The Australian Army successfully carried out the first field test with the 3D metal printer from SPEE3D. During an exercise in the northern part of Australia, the army installed a WarpSPEE3D metal printer in the bush and within half an hour they could start printing 3D parts.
The Australian Army announced at the beginning of this year to invest 1.5 million Australian dollars in a pilot with the SPEE3D technology. The aim is to investigate the possibilities of printing parts both at the barracks and on location during exercises. The WarpSPEE3D is a special version of the Australian metal printer, which uses kinetic energy to melt the metal powder.
Half hour after unloading 3D printing
The3D metal printer uses patented cold spray technology. It can print parts up to 40 kilograms 3D in a record speed of 100 grams per minute. The maximum dimensions of the parts are ø 1m x 0.7m. Both copper and aluminium are available as materials. In June SPEE3D delivered the machine to the army base in Darwin. A week later, the soldiers of the 1st Combat Service Support Battalion (1 CSSB) placed the printer on a trailer and took it to an exercise in Mount Bundy, 120 km away. Here they moved the machine several times to another location in the field and restarted it. Each time they managed to start the first buildjob within half an hour.
Milestone for SPEE3D
The fact that Spee3D uses kinetic energy instead of a laser source, like many other manufacturers, is perhaps the main reason why the 3D metal printer is operational at another location within half an hour. One is not dependent on high power lasers and gases. Byron Kennedy, CEO of SPEE3D, says about the successful exercise: “The first field deployment of WarpSPEE3D is an important milestone. Although our equipment was initially designed for industrial use, this test has shown that our equipment is in fact very robust and can withstand harsh conditions and rough handling. We look forward to future exercises and continue to learn how to best serve the Australian Army and Defence industry”. The Australian company is working with the Advanced Manufacturing Alliance (AMA) and Charles Darwin University in the Army programma. The goal is to increase the employability of the Army by 3D printing spare parts on site during operations.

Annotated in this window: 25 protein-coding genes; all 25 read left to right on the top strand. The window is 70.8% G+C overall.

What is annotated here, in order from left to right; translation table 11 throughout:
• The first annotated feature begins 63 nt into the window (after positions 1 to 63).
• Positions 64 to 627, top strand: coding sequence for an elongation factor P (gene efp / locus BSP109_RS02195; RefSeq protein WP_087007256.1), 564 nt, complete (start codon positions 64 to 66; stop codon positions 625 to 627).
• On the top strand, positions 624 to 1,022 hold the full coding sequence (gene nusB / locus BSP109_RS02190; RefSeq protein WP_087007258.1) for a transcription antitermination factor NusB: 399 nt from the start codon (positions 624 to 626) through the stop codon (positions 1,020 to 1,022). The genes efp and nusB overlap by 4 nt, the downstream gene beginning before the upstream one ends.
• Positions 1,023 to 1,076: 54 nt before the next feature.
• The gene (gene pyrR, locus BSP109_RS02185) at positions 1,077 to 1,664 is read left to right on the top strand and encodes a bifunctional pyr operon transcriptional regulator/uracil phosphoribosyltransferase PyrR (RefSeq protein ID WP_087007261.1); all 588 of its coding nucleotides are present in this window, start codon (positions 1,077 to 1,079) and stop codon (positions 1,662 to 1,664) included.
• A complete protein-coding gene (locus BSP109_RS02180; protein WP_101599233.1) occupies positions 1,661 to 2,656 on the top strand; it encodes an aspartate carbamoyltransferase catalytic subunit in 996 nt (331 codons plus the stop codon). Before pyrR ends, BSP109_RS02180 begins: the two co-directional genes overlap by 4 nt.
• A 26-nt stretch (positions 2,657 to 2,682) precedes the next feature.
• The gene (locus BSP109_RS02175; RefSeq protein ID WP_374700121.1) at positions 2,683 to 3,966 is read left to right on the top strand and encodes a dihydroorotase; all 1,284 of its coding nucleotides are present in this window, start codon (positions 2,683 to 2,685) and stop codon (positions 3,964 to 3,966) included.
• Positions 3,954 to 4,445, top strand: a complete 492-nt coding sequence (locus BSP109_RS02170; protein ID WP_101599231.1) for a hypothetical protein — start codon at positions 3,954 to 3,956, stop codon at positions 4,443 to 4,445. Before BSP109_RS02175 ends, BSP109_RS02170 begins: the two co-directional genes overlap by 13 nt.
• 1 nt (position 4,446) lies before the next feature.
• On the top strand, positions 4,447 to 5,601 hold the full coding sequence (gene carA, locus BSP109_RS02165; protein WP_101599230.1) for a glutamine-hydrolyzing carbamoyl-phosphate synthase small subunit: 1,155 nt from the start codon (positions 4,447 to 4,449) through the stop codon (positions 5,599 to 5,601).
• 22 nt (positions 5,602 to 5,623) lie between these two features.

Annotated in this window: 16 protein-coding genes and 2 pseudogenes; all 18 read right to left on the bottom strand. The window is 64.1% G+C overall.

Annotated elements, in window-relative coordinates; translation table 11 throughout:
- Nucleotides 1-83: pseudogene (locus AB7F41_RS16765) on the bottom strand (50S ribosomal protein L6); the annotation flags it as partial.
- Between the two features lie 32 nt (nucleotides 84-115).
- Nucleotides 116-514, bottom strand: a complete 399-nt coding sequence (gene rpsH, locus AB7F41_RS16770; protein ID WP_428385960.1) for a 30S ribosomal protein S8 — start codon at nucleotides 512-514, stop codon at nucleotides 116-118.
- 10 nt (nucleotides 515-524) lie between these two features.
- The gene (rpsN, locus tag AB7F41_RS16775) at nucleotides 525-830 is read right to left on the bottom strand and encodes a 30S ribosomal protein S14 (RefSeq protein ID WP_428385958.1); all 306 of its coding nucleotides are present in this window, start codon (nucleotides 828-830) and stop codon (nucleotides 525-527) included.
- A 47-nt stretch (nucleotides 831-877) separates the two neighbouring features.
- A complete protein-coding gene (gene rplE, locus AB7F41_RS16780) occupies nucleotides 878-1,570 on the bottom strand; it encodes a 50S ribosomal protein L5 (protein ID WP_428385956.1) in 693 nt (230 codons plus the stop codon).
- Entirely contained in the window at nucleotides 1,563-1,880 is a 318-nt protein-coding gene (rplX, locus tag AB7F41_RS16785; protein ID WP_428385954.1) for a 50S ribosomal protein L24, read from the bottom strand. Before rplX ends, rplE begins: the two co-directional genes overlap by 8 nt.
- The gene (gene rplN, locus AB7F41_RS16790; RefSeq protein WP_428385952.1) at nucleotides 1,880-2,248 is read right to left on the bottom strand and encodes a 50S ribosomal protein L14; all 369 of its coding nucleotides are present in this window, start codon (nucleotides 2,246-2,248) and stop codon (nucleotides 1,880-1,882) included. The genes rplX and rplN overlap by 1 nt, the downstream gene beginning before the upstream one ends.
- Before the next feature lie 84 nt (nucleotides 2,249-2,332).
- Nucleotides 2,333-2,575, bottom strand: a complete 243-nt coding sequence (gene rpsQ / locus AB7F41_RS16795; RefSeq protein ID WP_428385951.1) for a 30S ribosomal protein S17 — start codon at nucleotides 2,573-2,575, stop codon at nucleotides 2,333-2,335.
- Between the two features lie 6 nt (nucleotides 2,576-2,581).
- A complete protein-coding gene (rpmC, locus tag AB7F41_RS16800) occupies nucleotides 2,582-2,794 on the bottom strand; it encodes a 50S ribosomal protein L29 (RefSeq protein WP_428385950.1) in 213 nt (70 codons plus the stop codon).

Local production of spare parts
1 CSSB commander Lieutenant Colonel Kane Wright is excited about the results of the field test. “The ability to print for repairs in an environment like this has the potential to significantly reduce our footprint and repair damaged equipment – on site – to bring us back to our top priority.”
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